• n. a sample of earth or rock extracted from underground by a drilling device in such a manner that the layers of rock are preserved in the same order as they exist underground. The sample is typically removed with a rotating drill bit having a hollow center, and is thus shaped like a cylinder.
  • n. The main working memory of a digital computer system, which typically retains the program code being executed as well as the data structures that are manipulated by the program. Contrasted to ROM and data storage device.
  • n. the central part of the earth, believed to be a sphere with a radius of about 2100 miles, and composed primarily of molten iron with some nickel. It is distinguished from the crust and mantle.
  • n. the central part of a nuclear reactor, containing the fissionable fuel.
  • transitive v. To take out the core or inward parts of.
  • transitive v. To form by means of a core, as a hole in a casting.
  • transitive v. To extract a cylindrical sample from, with a boring device. See core{8}.

from The Century Dictionary and Cyclopedia

  • To make, mold, or cast on a core.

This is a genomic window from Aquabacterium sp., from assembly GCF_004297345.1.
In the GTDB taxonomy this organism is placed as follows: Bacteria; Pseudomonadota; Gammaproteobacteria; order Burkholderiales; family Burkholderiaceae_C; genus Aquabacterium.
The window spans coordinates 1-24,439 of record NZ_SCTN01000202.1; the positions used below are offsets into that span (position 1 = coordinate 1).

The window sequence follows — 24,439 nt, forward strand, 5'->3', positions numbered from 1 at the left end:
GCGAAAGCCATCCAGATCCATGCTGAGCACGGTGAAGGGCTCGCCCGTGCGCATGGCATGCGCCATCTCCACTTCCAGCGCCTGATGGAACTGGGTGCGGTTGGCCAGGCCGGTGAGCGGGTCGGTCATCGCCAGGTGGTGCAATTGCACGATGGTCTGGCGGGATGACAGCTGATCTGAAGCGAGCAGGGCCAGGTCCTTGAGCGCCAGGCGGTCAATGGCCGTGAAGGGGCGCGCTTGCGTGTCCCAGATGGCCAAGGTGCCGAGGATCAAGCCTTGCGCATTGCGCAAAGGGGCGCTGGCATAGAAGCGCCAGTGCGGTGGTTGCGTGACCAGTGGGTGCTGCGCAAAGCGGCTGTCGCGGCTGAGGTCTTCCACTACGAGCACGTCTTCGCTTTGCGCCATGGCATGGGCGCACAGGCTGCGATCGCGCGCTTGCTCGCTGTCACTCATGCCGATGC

• To remove the core of, as of an apple or other fruit.
  • To roll in salt and prepare for drying: applied to herrings.
  • n. The heart or innermost part of anything; hence, the nucleus or central or most essential part, literally or figuratively: as, the core of a question.
  • n. Specifically— The central part of a fleshy fruit, containing the seeds or kernels: as, the core of an apple or a quince.
  • n. In architecture, the inner part or filling of a wall or column.
  • n. In medicine, the fibrous innermost part of a boil.
  • n. In molding, the internal mold of a casting, which fills the space intended to be left hollow.
  • n. In telegraphy, the central cord of insulated conducting wires in a submarine or subterranean cable.
  • n. The iron nucleus of an electromagnet.
  • n. In rope-making, a central strand around which other strands are twisted, as in a wire rope; or a cable.
  • n. In hydraulic engineering, an impervious wall or structure, as of concrete, in an embankment or dike of porous material, to prevent the passage of water by percolation.